And I think the last point that I had is that, and this is a pretty minor one. But if you have a question, if you want to know something about the program, if you a question about how this application process works, whatever it is, we'd like to hear from you. I get a lot of calls from parents. I got a lot of emails from parents and teachers or other people who are working with the applicant.

Just it's a lot better for us to have those conversations directly with the person who's applying with the program. It helps us to know that we get your question answered. And also that you are the one who is motivated to apply. That means a lot to us. I think that's all I had for--

Megan, if you want to maybe address how many students we accept every year. And what about the age, like an age requirement.

Sure. So for a research start, we'll take 30 over all five sites. And right now, I would plan on probably six people at each site. Sometimes we shuffle numbers around a little bit.

But 30 for research start. And then for Chicago EYES on cancer we'll take 12 to 14. And about half of those would be high school and half of those will be college. So that's what we're looking at for this year.

And then the second question was about age. We don't have a lot of flexibility with this. So for both programs, you need to be 16. At the start of the program, that means that you're 16 on or before June 12. That's a hard cutoff, unfortunately, just because of who's allowed in the lab and your regulations, and keeping people safe.

And just one more thing I think it's important to address are the hours during the summer.

Sure. So you are expected to commit 35 to 40 hours per week. Most of that time, as I said, is going to be in the lab. Your daily hours is going to depend on your laboratory supervisor. Like the actual lab that you're placed with. And they keep different hours, they have different schedules.

I think it's reasonable to assume that it will be roughly normal working hours. So maybe like 8:00 to 4:00, 9:00 to 5:00. We communicate with mentors. Some of their labs are around the clock, like keep wild hours.

But that is not appropriate for our summer mentees. So that will not be your experience. So plan on roughly working hours, but the exact details for that will depend on your individual lab.

All right. My husband has chosen now to start a hammer project directly beneath my office so sorry for that. I'm going to stop talking mostly because we brought Monica here, who's an EYES alum, recent EYES alumna, to talk about her experience. Because I think that's probably the best information that we could give you on calls like this.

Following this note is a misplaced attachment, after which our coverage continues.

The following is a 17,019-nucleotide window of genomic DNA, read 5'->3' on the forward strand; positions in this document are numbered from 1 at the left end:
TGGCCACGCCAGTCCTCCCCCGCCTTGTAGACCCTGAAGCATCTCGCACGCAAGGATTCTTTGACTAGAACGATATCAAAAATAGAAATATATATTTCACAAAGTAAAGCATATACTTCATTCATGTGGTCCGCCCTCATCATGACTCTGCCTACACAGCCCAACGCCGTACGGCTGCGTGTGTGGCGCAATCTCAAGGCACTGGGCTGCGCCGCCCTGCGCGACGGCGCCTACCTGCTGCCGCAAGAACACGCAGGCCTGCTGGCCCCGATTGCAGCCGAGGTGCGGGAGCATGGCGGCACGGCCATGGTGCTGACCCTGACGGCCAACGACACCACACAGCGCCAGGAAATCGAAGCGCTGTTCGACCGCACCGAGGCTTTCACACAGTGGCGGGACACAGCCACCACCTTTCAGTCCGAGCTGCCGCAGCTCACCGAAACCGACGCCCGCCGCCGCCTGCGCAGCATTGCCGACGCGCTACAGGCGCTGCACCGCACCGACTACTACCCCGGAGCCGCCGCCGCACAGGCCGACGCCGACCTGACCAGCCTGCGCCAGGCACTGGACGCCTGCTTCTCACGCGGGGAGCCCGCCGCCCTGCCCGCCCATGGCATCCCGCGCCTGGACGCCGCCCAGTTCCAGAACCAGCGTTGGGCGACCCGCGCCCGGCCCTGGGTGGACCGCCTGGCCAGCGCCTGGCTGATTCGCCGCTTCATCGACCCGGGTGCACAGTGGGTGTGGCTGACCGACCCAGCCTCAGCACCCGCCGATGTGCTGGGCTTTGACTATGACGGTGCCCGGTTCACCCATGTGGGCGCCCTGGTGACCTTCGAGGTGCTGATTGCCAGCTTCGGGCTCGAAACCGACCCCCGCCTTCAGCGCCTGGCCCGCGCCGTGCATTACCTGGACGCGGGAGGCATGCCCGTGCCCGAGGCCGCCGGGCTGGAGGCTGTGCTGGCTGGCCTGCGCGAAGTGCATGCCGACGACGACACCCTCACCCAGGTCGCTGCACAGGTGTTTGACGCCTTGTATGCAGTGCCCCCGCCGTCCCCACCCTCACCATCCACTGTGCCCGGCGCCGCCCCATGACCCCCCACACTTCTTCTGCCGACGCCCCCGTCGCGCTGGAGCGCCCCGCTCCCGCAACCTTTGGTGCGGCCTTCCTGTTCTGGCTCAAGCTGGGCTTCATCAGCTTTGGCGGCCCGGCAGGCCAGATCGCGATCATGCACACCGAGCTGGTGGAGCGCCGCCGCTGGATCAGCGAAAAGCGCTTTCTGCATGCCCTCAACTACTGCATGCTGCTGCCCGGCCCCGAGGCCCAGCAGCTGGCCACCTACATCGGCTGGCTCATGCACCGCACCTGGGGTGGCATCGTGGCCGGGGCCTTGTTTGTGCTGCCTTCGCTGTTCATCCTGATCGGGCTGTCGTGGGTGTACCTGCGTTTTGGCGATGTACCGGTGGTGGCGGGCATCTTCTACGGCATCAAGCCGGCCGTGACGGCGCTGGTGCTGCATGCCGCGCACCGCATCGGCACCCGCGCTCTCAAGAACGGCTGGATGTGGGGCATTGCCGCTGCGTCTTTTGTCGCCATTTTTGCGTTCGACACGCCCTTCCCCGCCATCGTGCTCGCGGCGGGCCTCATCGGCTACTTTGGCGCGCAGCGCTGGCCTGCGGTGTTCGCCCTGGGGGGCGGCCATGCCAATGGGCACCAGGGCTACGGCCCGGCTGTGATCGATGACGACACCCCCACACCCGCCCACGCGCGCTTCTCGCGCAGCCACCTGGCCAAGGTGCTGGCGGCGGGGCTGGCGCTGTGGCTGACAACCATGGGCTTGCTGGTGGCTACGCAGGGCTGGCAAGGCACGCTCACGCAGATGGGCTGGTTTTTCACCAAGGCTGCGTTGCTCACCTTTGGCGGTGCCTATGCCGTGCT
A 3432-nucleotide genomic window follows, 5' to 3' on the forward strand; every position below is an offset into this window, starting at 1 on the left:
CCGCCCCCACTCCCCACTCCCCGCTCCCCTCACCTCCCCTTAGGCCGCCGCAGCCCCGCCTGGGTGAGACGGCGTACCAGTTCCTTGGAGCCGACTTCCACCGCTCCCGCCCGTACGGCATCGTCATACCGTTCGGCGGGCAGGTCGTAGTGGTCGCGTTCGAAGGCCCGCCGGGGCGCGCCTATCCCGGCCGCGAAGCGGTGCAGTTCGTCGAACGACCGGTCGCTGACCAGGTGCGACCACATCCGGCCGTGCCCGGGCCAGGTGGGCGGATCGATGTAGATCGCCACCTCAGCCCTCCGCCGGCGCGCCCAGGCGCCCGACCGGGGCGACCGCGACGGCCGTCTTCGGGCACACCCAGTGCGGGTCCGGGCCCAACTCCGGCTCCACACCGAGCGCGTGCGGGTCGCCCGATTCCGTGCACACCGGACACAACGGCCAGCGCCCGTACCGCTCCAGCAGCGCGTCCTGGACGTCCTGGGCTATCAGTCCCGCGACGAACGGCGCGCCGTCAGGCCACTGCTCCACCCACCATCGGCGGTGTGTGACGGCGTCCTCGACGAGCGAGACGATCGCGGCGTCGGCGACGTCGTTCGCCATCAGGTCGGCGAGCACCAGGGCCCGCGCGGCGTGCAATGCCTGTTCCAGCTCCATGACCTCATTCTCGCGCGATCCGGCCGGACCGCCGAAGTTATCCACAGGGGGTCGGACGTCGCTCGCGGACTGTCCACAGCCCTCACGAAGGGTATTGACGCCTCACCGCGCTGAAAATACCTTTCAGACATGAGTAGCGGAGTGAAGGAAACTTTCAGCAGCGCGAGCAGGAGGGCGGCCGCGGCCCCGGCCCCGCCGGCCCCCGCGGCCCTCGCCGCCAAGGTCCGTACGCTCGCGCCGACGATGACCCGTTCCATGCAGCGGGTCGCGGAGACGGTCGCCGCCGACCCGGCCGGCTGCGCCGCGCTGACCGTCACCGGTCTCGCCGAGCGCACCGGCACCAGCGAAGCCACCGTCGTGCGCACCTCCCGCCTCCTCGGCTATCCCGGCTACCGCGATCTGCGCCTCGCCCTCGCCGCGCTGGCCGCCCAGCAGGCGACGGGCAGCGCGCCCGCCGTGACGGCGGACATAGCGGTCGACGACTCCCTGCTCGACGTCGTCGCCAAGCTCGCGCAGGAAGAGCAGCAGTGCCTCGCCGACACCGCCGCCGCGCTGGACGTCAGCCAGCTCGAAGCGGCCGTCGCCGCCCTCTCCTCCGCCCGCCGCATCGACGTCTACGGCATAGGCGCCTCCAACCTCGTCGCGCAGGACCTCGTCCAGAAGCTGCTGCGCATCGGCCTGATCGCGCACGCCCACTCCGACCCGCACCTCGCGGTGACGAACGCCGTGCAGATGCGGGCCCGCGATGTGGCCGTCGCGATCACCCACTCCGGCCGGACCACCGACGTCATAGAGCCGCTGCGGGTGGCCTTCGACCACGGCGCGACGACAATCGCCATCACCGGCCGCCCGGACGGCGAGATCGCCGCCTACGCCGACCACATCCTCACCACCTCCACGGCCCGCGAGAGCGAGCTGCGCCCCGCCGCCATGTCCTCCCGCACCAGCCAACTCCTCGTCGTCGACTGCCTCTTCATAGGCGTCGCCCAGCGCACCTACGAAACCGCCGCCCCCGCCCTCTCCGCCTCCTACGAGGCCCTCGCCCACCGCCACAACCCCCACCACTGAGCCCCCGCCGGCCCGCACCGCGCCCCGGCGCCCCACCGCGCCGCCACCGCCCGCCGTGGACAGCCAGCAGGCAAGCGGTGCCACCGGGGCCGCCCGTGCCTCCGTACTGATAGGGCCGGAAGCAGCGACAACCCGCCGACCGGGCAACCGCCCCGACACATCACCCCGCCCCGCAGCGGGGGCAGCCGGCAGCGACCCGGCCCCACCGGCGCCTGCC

So Monica, I think it's useful, you will talk about these research opportunities. And that's why everyone applies to this program to get that experience. But I think it's really useful to hear what those projects look like.

So you've had two years under your belt. And your projects have been pretty different. So could you talk to us about what you studied?

Yeah, of course. So the summer of 2021, I was under Dr. Greg [? Kazmar's ?] lab. And this was more of a dry lab focused on cancer prevention and cancer disparities. So my lab really focused on, Dr. Casmir, he was running a breast cancer clinical trial at that time. And I noticed there was a lack of diversity in there, especially within the Latinx community.

So what I did, I kind of understood the barriers and effective interventions to engage Latina participation within his breast cancer clinical studies. And that was, it was effective. So I went through the route of the church to recruit Latina women. And it was effective, being Spanish, speaking Spanish and having someone there who looks like them. And we were able to enroll 37 women into his research clinical trial so that was amazing. We increased the diversity, ultimately increasing the diversity and validity of his results, making it more applicable to a broader range or area.

And then the next summer, summer '22, this was a more wet lab and molecular-focused lab. And this was the lab I had quite trouble understanding if I was honest. So I worked under Dr. Lengyel's lab but specifically under my research mentor, who is Dr. Pascal Bus.

And my summer project was to investigate CD55 expression knockdown. And its effect on adipocytes suppressed natural killer cells. So that's a lot of sciencey words. But mainly, we wanted to see if we downregulated this gene, our natural killer cells able to kill cancer cells in the presence of fat. That's the gist of it.